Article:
When I was a child, one of my great aunties lived in an apartment which had a courtyard with a pond with huge goldfish. It was the Roland Park Apartments (RPA), which was designed by Palmer & Lamdin in about 1925.
RPA was modeled in the fashion of a French renaissance chateau, representing early 20th century beaux arts architecture.
The building is filled with gorgeous little (and big) details from the moment you enter through the front path,with gardens on both sides and a lovely fountain.
You enter the passageway, which is home to the manager's office and the post boxes, has two beautiful lanterns.
The apartments (now condos) are housed in five connected five-story buildings, each with private elevators. There are 20 individual floor plans, each with unique architectural designs and decorative charms. Many of the apartments have sun porches and working fireplaces.Most also have nine-foot ceilings with crown molding. The original details remain intact nearly 100 years later.
In addition to the apartments, there is a huge car barn, that designed by Wyatt & Nolting in 1903, and served as the stables for the neighborhood.As a child, I remember riding my bike through the car barn (before there were electronic doors) and imagining what it was like when it was stables.
Between the main buildings and the garage is the original smokestack from the early heating system for the building. It's interesting to see this still here.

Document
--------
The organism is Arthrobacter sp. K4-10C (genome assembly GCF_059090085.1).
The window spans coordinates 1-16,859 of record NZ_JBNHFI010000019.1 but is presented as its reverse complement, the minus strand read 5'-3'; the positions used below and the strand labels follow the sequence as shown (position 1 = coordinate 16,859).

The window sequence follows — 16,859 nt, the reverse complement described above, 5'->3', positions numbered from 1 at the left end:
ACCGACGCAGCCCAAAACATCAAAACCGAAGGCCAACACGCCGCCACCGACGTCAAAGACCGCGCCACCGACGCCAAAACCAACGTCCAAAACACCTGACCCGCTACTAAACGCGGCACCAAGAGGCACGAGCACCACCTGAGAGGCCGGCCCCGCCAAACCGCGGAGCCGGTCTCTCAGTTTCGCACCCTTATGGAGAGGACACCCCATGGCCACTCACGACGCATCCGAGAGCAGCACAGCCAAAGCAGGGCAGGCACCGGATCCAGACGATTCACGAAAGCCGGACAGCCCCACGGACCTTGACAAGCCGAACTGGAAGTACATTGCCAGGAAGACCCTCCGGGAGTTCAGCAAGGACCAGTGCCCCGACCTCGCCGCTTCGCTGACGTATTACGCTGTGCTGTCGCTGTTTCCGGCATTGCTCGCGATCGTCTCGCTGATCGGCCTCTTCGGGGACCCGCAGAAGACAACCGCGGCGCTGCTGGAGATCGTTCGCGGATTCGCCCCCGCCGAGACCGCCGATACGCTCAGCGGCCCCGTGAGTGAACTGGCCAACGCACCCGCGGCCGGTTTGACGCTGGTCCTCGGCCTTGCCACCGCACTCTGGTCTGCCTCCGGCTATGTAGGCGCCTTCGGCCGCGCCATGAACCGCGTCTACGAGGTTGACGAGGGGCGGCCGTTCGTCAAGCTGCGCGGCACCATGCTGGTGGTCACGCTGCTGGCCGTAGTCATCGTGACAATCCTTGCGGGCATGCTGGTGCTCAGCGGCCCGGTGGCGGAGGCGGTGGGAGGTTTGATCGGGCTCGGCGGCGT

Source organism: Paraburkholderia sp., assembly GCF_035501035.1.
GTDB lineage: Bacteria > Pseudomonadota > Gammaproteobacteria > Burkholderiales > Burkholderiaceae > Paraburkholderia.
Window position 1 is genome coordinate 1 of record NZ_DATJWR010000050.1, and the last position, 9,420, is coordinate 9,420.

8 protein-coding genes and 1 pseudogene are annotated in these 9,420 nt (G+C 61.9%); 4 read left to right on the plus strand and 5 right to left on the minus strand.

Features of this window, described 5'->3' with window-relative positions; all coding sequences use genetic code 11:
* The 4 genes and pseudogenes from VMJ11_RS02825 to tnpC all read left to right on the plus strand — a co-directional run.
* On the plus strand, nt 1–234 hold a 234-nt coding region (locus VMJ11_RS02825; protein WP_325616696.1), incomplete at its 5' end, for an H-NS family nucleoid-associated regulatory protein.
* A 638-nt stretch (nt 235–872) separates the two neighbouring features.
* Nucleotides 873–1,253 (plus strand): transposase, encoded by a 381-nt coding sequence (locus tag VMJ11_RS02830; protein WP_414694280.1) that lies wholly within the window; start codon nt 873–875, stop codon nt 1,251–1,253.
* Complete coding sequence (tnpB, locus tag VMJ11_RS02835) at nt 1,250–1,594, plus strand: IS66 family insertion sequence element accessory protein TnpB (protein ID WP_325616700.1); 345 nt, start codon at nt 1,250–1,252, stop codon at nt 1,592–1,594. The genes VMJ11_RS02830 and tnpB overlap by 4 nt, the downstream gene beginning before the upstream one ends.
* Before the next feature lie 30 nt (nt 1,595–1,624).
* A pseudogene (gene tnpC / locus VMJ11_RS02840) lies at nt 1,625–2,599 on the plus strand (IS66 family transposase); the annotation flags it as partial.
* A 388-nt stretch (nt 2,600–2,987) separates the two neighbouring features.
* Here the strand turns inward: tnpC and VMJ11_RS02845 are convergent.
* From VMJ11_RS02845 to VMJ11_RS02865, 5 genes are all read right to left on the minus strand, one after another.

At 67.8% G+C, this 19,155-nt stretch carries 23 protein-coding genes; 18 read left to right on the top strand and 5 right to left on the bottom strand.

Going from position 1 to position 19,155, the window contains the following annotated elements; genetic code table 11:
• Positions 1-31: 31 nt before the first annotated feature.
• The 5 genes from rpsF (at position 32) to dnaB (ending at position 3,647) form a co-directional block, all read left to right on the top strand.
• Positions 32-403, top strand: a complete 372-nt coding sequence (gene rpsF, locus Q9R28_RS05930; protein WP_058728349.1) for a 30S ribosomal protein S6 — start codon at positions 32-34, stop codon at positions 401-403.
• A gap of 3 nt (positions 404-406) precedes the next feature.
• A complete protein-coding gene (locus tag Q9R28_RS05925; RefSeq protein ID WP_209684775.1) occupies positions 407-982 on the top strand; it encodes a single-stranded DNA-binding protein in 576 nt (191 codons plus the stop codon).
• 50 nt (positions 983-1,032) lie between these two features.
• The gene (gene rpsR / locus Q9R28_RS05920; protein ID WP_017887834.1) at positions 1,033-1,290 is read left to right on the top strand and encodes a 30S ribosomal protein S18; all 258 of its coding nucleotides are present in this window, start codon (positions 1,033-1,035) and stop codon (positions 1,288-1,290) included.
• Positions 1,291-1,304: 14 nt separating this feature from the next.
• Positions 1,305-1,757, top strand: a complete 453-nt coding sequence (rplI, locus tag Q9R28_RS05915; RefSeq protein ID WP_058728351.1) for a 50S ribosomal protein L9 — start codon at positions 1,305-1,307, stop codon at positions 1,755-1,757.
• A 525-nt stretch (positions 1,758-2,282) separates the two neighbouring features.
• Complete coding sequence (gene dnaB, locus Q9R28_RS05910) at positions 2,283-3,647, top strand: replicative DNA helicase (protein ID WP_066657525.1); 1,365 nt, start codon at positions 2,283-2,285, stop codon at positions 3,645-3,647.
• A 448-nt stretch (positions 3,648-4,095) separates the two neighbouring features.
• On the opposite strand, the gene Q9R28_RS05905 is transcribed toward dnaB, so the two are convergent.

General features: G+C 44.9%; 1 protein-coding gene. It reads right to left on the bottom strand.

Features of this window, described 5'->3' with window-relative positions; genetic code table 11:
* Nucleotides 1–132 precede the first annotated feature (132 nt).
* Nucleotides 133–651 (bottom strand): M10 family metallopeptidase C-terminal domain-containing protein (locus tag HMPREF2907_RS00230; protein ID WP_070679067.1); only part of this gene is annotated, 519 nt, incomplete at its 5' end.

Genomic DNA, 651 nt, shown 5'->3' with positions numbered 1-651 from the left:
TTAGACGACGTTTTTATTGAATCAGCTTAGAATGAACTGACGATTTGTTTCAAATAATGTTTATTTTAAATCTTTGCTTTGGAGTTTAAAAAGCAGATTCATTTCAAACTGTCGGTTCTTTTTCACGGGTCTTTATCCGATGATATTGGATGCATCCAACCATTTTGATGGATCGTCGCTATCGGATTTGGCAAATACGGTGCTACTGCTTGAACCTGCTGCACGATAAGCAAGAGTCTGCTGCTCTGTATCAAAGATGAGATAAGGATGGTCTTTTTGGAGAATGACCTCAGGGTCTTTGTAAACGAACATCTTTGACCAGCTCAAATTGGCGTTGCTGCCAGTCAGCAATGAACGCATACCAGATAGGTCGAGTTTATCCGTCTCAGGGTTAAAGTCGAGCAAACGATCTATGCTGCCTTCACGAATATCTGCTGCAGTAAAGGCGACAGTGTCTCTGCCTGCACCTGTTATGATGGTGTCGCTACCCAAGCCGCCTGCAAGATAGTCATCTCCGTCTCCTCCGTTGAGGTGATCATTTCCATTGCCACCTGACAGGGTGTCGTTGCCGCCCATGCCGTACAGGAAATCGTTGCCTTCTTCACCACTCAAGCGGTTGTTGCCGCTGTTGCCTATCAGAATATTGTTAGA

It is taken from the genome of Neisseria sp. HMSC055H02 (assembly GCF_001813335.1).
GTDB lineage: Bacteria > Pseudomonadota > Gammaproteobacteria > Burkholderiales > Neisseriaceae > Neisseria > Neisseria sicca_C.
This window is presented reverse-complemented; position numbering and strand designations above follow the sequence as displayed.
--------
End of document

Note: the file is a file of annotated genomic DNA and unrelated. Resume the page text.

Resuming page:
The pond, which is the centerpiece of the courtyard, is so charming. You can also see Palmer's trademark swooped roofline in this image. Almost all of the apartments have a view of the courtyard, or they look out over the Baltimore Country Club and the Jones Falls Valley.
As I mentioned, this place is filled with Palmer's signature details, like the roofline... But also the mix of stucco and brick,
with an emphasis on a variety of bricks and brickwork styles.
There are also the signature nooks and crannies on the property.
The signature downspouts are also evident here.
Because there are five buildings, the entrances to each one echoes the design of the building and gives the illusion of the place being smaller and more private than it actually is.
These historic photos indicate that the brick might have originally been painted the same color as the stucco!